Republicans have lost some major elections in the South since President Donald Trump took office, but a new poll finds the GOP has reason for optimism in North Carolina.
The Meredith College poll found that there appears to be no difference in enthusiasm among Democratic, Republican and unaffiliated voters in North Carolina.
The poll, taken between Jan. 21 and 25, found not only that preferences for congressional and legislative candidates appear to be relatively equal, but that voters expressed a slight preference for Republican candidates.
“The analysts’ claim of a blue wave in North Carolina: right now it would look like a ripple,” if the election were held today, said David McLennan, a Meredith professor and director of the poll.
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Asked about congressional races, respondents favored Republicans over Democrats 45.2 percent to 43.5 percent. The gap existed for legislative races too but was smaller, as respondents favored Republicans 43.3 percent to 42.5 percent for Democrats.
Furthermore, North Carolinians are divided along partisan lines about Trump. More Meredith respondents gave him favorable ratings (48.7 percent) than they did unfavorable ratings (47.7 percent). Still, a majority of North Carolina Republicans polled about Trump said the GOP should have another candidate to consider.
Several members of Congress are up for re-election this November as well as all members of the state General Assembly, where Republicans have so many members that they can override Democratic Gov. Roy Cooper if he vetoes their legislation. If Democrats pick up either four state House seats or six state Senate seats in the November election, they’ll break the supermajority.
The Meredith results may come as a surprise, considering Trump’s low national approval ratings and a separate recent poll that found Democrats have an edge headed into elections this fall.
A Gallup poll found that Trump’s national approval rating was 38 percent and disapproval rating was 57 percent, during the week that Meredith conducted its poll.
Meanwhile, a Public Policy Polling poll conducted between Jan. 19 and 21 and released Jan. 23 found that 53 percent of Democrats were “very excited” to vote in midterm elections compared with 40 percent of Republicans. It also found Trump’s favorability to be 42 percent, five points lower than the Meredith poll.
The Meredith poll, which reported a 4 percent margin of error, resulted from 223 phone conversations and 395 email responses. The PPP poll, which reported a 3.4 percent margin of error, was based on a survey of 839 people – 74 percent by phone and 26 percent over the internet.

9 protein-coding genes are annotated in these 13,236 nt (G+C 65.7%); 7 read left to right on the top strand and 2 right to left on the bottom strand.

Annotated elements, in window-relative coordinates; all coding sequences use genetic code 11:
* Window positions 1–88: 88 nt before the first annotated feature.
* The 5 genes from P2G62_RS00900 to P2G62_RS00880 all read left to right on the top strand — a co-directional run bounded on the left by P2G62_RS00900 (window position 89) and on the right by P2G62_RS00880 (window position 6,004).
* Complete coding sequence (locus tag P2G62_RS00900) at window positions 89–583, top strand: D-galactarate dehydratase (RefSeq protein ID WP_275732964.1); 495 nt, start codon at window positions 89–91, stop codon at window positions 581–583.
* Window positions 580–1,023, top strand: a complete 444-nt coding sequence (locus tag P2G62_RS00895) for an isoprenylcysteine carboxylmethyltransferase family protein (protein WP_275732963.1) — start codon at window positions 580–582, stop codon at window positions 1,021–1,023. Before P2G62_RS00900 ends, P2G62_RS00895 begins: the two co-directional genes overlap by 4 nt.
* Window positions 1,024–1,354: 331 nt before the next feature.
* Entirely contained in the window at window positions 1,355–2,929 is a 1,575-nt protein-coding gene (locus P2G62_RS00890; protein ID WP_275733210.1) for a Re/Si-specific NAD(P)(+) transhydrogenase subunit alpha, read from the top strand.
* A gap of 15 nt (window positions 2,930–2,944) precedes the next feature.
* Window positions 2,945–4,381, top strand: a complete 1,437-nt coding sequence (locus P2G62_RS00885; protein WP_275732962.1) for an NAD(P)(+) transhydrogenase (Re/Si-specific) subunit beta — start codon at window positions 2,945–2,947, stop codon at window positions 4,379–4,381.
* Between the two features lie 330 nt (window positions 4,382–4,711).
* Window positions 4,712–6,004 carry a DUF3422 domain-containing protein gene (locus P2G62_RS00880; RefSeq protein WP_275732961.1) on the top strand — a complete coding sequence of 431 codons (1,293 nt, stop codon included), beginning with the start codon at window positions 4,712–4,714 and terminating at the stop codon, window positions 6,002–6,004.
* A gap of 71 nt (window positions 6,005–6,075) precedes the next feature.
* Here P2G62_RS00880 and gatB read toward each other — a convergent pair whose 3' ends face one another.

McLennan speculated that Trump’s favorability crept upward the week of the Meredith poll because there was “a relative lack of bad news coming out of Washington. Of course, the word relative is important.”
In the stock market, the Dow Jones Industrial Average hovered around 26,200 points that week but has fallen about 1,000 points since then.
The new tax law, passed by Congress and signed by Trump in December, divides North Carolinians.
Overall, about 40 percent of respondents favor the new bill, while one-third of those contacted are against it. However, the poll found that low taxes scored high across almost every demographic group as a source of satisfaction for many North Carolinians.
As for the state, “North Carolinians are generally more satisfied with the direction of the state than they are the direction of the country,” McLennan said. While two-thirds of respondents (about 66 percent) are dissatisfied with the direction of the country, 40 percent of North Carolinians are dissatisfied with the direction of the state.
Meredith respondents listed the economy, Cooper and lower taxes as their top reasons for feeling satisfied with the direction of the state. Cooper was also among the reasons some are dissatisfied with the direction of the state, behind Republicans in the state legislature and “partisanship” in general.
Forty-four percent of Meredith respondents gave Cooper favorable ratings while 27.3 percent gave him unfavorable ratings. The PPP poll found that 49 percent approve of Cooper and 33 percent disapprove.
As for the General Assembly: 35 percent of Meredith respondents gave it a favorable rating while 31 percent gave it an unfavorable rating. The PPP poll found just 19 percent of respondents approved of the General Assembly, while 51 percent gave negative reviews.
“In Raleigh, even though special sessions have been going on quite frequently, there wasn’t a lot of divisive news,” McLennan said of the week of the Meredith poll.
Voters expressed negative views of the news media, with 39 percent saying they strongly disapprove of its political coverage, compared with just 11 percent who strongly approve of it.